When evaluating any periarticular pain, the realization of an accurate and timely diagnosis can be facilitated by asking the following questions:
A) Is the pain articular or non-articular? (is it in the joint or not)
B) Is the problem inflammatory?
C) Is the problem acute or chronic?
D) What is the pattern of joints involved?
E) Are there any associated signs or symptoms?
Typical rules of thumb to keep in mind in response to these questions include:
Articular or capsular pain often is associated with a global decreased range of motion instead of painful motion only in one direction. Non-articular (non-capsular) myo-fascial pain will have asymmetric restrictions in range of motion and pain in only some directions. Articular pain generators cause tenderness over the joint line while non-capsular sources are tender in a periarticular area. Intra-articular pain generators are usually associated with an effusion of the affected joint.. It is vital in evaluating knee pain to always carefully examine the hip and back as these are frequent generators of perceived knee pain.
Many patients with degenerative cartilage wear have both OA and degenerative tears of menisci or the labrum. In the knee, degenerative tears of the medial meniscus are the most common form of meniscal tear and are commonly concurrent with significant articular cartilage wear. The productive changes of sclerosis and osteophytes are easily seen on plain films while meniscal or labral tears are not seen but “tipped off” by clicking and locking of the affected joint(mechanical symptoms) with deep flexion and extension.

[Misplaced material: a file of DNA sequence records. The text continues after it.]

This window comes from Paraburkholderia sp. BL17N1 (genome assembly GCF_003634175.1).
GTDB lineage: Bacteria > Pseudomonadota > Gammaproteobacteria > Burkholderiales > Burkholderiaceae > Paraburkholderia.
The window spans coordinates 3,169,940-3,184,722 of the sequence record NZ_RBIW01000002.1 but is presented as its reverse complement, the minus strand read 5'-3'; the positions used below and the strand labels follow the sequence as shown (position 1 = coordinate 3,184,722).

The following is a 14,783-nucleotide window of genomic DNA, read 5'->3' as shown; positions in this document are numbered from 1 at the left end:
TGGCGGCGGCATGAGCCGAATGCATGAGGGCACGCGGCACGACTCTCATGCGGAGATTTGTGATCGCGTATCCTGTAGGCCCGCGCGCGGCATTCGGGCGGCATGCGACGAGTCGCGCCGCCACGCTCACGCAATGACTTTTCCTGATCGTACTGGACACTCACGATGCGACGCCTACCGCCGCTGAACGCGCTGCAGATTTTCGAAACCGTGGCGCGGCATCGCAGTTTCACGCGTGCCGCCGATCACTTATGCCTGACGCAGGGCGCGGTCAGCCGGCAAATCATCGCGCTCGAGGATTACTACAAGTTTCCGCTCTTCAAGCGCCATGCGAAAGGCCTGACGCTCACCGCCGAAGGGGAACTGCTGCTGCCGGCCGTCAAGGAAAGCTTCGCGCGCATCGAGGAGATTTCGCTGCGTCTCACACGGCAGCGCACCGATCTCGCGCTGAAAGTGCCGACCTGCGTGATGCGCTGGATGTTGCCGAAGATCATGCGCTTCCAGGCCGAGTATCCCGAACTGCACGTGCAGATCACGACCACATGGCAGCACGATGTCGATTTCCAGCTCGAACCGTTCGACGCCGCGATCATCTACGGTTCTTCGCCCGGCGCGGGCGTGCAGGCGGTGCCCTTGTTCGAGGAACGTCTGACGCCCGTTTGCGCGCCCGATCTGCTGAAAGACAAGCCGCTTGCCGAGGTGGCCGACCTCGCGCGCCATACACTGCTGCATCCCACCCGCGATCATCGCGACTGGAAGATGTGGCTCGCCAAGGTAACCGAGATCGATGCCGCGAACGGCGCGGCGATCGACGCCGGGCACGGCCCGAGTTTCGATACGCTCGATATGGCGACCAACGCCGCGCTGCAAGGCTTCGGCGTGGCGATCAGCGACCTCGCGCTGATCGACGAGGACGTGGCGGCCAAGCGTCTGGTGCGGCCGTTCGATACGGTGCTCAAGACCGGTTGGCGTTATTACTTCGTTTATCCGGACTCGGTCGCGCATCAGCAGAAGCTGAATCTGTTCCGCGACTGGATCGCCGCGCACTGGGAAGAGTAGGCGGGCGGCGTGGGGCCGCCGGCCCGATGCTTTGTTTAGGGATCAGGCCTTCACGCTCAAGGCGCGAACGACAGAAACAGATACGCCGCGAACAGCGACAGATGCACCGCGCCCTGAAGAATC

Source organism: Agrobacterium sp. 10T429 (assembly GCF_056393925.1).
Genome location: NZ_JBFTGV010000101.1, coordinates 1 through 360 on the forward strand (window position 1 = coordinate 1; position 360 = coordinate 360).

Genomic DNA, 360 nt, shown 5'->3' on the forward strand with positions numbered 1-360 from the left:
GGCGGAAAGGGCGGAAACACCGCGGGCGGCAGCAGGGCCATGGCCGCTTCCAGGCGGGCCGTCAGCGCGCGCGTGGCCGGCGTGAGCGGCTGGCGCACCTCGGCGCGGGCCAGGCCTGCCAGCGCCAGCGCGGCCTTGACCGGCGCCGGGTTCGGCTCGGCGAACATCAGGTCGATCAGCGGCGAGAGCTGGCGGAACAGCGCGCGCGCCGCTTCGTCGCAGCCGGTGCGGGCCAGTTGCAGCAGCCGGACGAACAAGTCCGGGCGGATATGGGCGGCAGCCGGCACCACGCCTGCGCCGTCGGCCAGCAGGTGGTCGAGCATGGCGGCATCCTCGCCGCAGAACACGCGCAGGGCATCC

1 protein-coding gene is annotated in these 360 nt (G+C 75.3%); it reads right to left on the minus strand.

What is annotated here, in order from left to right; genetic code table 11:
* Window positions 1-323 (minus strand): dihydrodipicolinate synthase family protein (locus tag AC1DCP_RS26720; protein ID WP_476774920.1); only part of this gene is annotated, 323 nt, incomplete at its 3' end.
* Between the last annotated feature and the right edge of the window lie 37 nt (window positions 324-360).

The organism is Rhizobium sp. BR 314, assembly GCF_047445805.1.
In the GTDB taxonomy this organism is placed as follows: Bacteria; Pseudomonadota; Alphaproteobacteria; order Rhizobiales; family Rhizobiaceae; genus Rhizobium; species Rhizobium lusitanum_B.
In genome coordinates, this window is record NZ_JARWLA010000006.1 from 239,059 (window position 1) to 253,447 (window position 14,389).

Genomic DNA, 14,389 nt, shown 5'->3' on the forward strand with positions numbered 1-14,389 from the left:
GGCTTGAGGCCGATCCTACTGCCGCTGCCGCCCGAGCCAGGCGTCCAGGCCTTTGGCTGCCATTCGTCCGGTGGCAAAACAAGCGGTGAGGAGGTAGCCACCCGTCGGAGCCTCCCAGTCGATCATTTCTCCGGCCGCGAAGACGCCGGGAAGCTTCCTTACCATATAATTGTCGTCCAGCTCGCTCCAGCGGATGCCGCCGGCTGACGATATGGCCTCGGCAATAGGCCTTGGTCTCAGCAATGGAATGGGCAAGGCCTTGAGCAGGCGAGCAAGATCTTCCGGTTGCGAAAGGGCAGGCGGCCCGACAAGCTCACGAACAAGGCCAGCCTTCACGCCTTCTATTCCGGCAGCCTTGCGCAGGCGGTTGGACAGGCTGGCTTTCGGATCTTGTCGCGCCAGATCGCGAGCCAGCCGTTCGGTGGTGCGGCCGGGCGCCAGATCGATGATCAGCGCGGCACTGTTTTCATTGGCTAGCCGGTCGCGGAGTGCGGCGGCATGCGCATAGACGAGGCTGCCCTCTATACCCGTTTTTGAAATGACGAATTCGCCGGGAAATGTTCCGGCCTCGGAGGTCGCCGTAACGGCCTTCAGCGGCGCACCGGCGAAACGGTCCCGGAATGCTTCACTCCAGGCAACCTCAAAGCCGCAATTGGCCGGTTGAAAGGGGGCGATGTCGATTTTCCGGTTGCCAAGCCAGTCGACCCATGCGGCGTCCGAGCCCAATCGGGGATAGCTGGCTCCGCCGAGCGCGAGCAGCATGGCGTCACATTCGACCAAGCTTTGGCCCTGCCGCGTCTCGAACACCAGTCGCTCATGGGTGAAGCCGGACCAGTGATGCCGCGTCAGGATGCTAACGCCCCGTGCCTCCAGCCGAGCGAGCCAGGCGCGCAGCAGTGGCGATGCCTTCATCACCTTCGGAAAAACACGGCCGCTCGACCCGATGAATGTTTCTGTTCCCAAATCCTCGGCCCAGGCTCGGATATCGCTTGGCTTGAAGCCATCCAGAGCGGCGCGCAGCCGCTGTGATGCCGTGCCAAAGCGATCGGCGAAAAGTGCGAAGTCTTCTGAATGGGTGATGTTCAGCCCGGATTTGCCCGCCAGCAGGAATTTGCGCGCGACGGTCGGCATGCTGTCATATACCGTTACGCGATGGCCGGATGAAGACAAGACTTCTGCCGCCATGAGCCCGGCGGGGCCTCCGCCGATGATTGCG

Whatever the etiology, intra-articular injections with bupivacaine and depomedrol are not only therapeutic but diagnostic as pain relief with injection signals intra-articular pathology. Additionally, perceived shoulder pain is often attributable to neck and diaphragm pathology and should always be considered. Periarticular myofascial pain generators often will be reproducible with defined tests such as the Finkelstein test (deQuervain’s), pain with resisted wrist dorsi-flexion (tennis elbow) and point tenderness over the greater trochanter (trochanteric bursitis) among many others.
Inflammatory articular problems will have morning stiffness > 30 minutes, with swelling and warmth of the affected joint and occasional redness is seen in septic arthritis specifically. Non-inflammatory pain usually lasts less than 30 minutes and gets worse throughout the day while inflammatory stiffness loosens with time. The hall mark of inflammatory arthropathy is synovitis. Synovitis is appreciated clinically as spongy swelling around the joint and can be defined by arthrocentesis and cell count. OA will have only minimal joint swelling but will often demonstrate bony enlargement of effected joints (e.g. Heberdens nodes). Acute inflammatory problems arise quickly within 6 weeks while chronic problems are obviously more insidious lasting longer than 6 weeks.
Diseases like rheumatoid arthritis (RA) have symmetric joint involvement and often affect the hands and feet. The radiographic hallmark of RA is erosions. However, gout and all other inflammatory arthropathies can cause erosions as well. Many rheumatological disorders have associated signs and symptoms like Sicca and therefore asking about dry eyes and mouth is always a good review of symptoms question when you think the pain is inflammatory in nature. Once the patient has been examined you can turn your attention to imaging studies that can confirm your suspicion and direct your treatment as to the etiology of pain.